sphere
192
OCR for page 185
The higher order calculation is thus
considerably more accurate. It should
be noted that the computer time for a
given number of panels increases by
about 10% for a case of this size.
z.3.4 The SSPA RoRo Ship
The body plan of the SSPA RoRo ship
is shown in Fig 5 with a small, a
medium and a large bulb. A comparison
between the measured residuary
resistance and the computed wave
resistance (pressure integration) using
two linear (first and higher order)
versions and one nonlinear (higher
order) version of the same program [19]
is made for the medium bulb in Fig 6.
The panel distribution is shown in Fig
2.
Fig 5 Body plan, SSPA RoRo ship
with different bulbs
C W X 1 0 3
3.0,
2.0
1.0
O _
Fig 6
0 0.1
—— Measurements
Linear solution (first order)
· Linear solution (higher order)
· Non  I inear solution
_.
.1
,~^
0.2 En
i
l
,, 0.3
Predicted wave resistance
compared with measured
residual resistance. SSPA
RoRo ship, medium bulb
A common problem in most evaluations
of wave resistance calculations is that
the wave pattern resistance is seldom
measured. In the present case the form
factor has been determined using a
Prohaska plot, and the viscous
resistance based on the ITTC57 corre
lation and the form factor has been
subtracted from the total resistance to
get the residuary resistance.
Cwx103
0.6 r
0.5
~ J
0.4
03
02
01
F.,
0.15
021
025
1 ~
Medi um
bulb
Otto
0~0
O 1 2 3 4 5 6 7
I terati on
Fig 7 Convergence history. Wave
resistance of SSPA RoRo
. ship, medium bulb
As appears from Fig 6 the difference
between the linear and nonlinear
higher order methods is quite small for
this case. This is also apparent from
Fig 7 where the convergence history of
the wave resistance is shown. The final
converged value after 7 iterations is
not very much different from the first
value, corresponding to the linear
solution. Larger differences have been
noted for bluffer ships [16] and non
linearity should be extremely important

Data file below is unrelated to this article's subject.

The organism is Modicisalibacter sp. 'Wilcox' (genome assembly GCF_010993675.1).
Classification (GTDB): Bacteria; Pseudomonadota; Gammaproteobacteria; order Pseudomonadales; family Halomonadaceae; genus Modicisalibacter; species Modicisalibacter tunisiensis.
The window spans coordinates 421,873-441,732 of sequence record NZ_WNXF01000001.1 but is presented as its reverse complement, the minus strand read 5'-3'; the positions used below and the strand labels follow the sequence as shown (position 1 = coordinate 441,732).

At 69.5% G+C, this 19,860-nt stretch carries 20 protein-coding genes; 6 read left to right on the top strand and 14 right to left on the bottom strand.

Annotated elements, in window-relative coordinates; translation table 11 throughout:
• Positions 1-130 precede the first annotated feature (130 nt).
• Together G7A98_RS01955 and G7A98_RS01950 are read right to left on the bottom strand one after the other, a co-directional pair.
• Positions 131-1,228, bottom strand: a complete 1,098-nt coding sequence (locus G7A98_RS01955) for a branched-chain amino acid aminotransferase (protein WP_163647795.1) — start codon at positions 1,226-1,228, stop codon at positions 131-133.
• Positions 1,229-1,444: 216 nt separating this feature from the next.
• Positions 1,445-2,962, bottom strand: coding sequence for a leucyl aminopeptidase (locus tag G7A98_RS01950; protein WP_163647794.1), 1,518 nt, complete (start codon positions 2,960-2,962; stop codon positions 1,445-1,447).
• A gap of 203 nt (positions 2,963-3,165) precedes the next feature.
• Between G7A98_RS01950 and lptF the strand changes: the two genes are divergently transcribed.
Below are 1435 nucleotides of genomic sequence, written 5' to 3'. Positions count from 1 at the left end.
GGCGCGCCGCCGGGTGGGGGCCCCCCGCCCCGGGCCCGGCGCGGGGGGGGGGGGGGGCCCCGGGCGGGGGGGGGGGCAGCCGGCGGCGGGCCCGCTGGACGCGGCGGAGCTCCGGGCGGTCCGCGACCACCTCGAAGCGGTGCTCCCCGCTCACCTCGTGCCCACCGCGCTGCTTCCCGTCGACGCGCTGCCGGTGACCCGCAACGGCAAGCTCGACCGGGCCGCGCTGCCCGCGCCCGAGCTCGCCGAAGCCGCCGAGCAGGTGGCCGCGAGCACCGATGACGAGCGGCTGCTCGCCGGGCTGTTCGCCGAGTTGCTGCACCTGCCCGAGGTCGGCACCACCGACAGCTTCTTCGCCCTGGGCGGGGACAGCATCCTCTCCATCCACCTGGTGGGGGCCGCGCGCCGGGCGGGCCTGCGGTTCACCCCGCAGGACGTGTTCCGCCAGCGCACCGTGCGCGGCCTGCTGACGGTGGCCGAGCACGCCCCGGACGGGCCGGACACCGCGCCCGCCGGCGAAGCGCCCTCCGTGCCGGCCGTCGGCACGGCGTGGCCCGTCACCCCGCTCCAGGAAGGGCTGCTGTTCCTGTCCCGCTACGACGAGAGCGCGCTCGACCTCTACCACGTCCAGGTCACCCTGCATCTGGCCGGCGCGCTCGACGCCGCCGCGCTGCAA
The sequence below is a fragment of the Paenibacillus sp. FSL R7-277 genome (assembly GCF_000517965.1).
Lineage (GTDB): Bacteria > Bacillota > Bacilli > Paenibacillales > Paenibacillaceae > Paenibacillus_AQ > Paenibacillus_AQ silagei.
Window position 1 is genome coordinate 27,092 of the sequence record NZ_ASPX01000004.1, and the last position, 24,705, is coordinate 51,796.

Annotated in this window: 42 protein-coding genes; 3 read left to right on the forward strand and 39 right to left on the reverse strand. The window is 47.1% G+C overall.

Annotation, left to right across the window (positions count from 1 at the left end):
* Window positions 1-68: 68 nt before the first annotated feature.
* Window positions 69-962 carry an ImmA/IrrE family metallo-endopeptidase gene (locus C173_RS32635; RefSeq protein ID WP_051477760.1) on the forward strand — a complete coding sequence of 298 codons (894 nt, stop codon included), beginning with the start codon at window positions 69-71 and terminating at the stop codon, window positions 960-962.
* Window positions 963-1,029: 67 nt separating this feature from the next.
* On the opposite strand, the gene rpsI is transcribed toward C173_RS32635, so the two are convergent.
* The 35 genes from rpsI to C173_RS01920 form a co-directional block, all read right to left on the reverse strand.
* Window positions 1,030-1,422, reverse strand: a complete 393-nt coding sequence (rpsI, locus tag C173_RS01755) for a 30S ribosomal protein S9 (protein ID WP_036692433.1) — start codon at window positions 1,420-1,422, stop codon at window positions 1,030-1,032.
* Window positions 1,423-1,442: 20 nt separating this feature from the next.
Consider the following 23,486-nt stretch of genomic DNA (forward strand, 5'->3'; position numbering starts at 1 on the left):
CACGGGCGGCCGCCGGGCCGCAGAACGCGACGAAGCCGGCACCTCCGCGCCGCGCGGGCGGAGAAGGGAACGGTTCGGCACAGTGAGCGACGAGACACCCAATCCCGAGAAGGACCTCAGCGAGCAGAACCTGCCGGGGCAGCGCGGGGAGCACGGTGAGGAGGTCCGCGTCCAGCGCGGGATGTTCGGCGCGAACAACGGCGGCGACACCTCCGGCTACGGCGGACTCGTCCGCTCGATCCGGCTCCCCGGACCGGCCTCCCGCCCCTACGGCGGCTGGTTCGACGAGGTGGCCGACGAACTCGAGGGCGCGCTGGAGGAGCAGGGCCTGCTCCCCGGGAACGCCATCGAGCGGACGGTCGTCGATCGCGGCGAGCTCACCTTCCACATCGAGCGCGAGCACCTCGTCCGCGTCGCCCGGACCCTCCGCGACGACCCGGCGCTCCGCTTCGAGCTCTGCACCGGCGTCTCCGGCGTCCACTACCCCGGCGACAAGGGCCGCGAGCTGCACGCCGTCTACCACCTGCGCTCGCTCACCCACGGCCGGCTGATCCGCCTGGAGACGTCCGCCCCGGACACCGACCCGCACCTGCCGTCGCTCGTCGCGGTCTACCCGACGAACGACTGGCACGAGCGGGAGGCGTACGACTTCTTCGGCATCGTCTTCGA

for hulls with large overhangs such as
sailing yachts.
193
OCR for page 185
2h Calculated
0.02 ..
Bulb
/;
/>\\ ~
~ _,
0.01
No bulb
L Measured
0.02
Hi
o.olL
I
I
I
,0 2X/L
0;0 2 X/L
Fig 8 Wave profiles at En = 0.21.
SSPA RoRo ship
CWX 103
an,
.
2.0
1.0
Type Measurement Calculation
No bulb
Small bulb ___
Medium bulb
Large bu l b
1.
11'
hi:
/i,1
:/'1
~/~///
0.1
an
Fig 9 Wave resistance. SSPA RoRo
ship
The first order solution of Fig 6 is
not as accurate as the higher order
solutions, but even the first order
results are not grossly in error.
Interesting comparisons between
results for the three bulbs and the
case without a bulb can be made in Fig
8 and 9 based oh higher order linear
solutions. The measured wave profiles
of the four cases are very much
different as appears from Fig 8, and
the differences are quite well
predicted. The absolute values of the
wave resistance, Fig 9, are not as
accurate in all cases, but the method
is able to rank the cases in the right
order.
3 VISCOUS FLOW METHODS
Although r as indicated in the
Introduction' a number of different
methods for computing the viscous flow
(boundary layer/wake) around ships
have been developed at SSPA/CTH, only
the NavierStokes methods will be
presented in the present review.
3.1 Coordinate systems and grid
In the SSPA NavierStokes methods
the coordinate systems of Fig 10 are
employed. These systems, which differ
from the ones of the potential flow
methods, are more convenient for tensor
notation which is required for the
fully transformed NavierStokes
equations in curvilinear nonortho
gonal coordinates. ;~ are the global
Cartesian reference coordinates, while
xi are the grid oriented ones, as
appears from Fig 10. The relation
between the two systems is of the form
V2xi = fi (i = 1, 2, 3) (37)
where v2 is the Laplacian.operator in
orthogonal coordinates (ha) and fir are
control functions which may be assigned
appropriate values to yield the desired
stretching of coordinate surfaces. The
equations are inverted by exchanging
the dependent and independent
variables
siiaiaj:1 + fkak~l = V251 (38)
The Laplacian operator may be written
2 1 3 hlh2h3 ~
V hlh2h3 j z 1 a a; j (
2  ~
194
(39)
OCR for page 185
: ~ ~
. 1 1 1 1 1 1 1 1
Fig 10 Coordinate systems in Navier
Stokes methods
here hi, h2, h3 are metric coefficients
in the frame id. After selecting
41(xl) and assigning proper values for
the control functions fin, equations are
solved numerically. A more detailed
description of the grid generation is
given in [9]. Fig 11 shows the
coordinate system for the SSPA 720
Model.
2 Governing equations
The governing equations solved are
the Reynolds equations obtained from
the NavierStokes equations by
averaging over the largest, turbulent
time scale. In this way the
unsteadiness due to turbulence is